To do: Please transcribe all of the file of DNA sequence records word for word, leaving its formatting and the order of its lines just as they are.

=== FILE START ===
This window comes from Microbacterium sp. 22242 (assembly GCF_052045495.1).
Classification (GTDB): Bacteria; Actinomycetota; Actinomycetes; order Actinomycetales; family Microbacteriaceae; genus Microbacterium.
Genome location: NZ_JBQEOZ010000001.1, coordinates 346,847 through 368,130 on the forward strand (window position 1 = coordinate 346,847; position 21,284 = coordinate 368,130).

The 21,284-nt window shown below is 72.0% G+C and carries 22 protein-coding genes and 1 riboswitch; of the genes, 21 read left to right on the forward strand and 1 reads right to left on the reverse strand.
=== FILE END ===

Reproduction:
This window comes from Microbacterium sp. 22242 (assembly GCF_052045495.1).
Classification (GTDB): Bacteria; Actinomycetota; Actinomycetes; order Actinomycetales; family Microbacteriaceae; genus Microbacterium.
Genome location: NZ_JBQEOZ010000001.1, coordinates 346,847 through 368,130 on the forward strand (window position 1 = coordinate 346,847; position 21,284 = coordinate 368,130).

The 21,284-nt window shown below is 72.0% G+C and carries 22 protein-coding genes and 1 riboswitch; of the genes, 21 read left to right on the forward strand and 1 reads right to left on the reverse strand.